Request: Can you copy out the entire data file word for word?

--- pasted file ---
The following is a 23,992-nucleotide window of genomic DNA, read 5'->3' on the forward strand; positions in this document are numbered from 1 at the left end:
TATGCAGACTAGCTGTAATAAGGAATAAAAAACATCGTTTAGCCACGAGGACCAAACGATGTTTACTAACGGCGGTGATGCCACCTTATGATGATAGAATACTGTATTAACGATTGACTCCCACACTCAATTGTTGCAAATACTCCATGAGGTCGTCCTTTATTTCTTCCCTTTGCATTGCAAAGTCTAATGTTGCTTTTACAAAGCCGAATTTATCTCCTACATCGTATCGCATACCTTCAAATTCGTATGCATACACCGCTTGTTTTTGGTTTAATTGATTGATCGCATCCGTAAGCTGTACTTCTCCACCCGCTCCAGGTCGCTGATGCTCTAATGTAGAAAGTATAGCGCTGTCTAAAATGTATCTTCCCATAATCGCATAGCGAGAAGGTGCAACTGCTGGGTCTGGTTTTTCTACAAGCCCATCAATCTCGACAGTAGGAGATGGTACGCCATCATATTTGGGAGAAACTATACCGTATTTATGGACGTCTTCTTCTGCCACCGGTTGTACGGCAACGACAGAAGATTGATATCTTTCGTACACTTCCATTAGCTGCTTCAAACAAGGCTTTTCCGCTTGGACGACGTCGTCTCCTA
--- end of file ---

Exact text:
The following is a 23,992-nucleotide window of genomic DNA, read 5'->3' on the forward strand; positions in this document are numbered from 1 at the left end:
TATGCAGACTAGCTGTAATAAGGAATAAAAAACATCGTTTAGCCACGAGGACCAAACGATGTTTACTAACGGCGGTGATGCCACCTTATGATGATAGAATACTGTATTAACGATTGACTCCCACACTCAATTGTTGCAAATACTCCATGAGGTCGTCCTTTATTTCTTCCCTTTGCATTGCAAAGTCTAATGTTGCTTTTACAAAGCCGAATTTATCTCCTACATCGTATCGCATACCTTCAAATTCGTATGCATACACCGCTTGTTTTTGGTTTAATTGATTGATCGCATCCGTAAGCTGTACTTCTCCACCCGCTCCAGGTCGCTGATGCTCTAATGTAGAAAGTATAGCGCTGTCTAAAATGTATCTTCCCATAATCGCATAGCGAGAAGGTGCAACTGCTGGGTCTGGTTTTTCTACAAGCCCATCAATCTCGACAGTAGGAGATGGTACGCCATCATATTTGGGAGAAACTATACCGTATTTATGGACGTCTTCTTCTGCCACCGGTTGTACGGCAACGACAGAAGATTGATATCTTTCGTACACTTCCATTAGCTGCTTCAAACAAGGCTTTTCCGCTTGGACGACGTCGTCTCCTA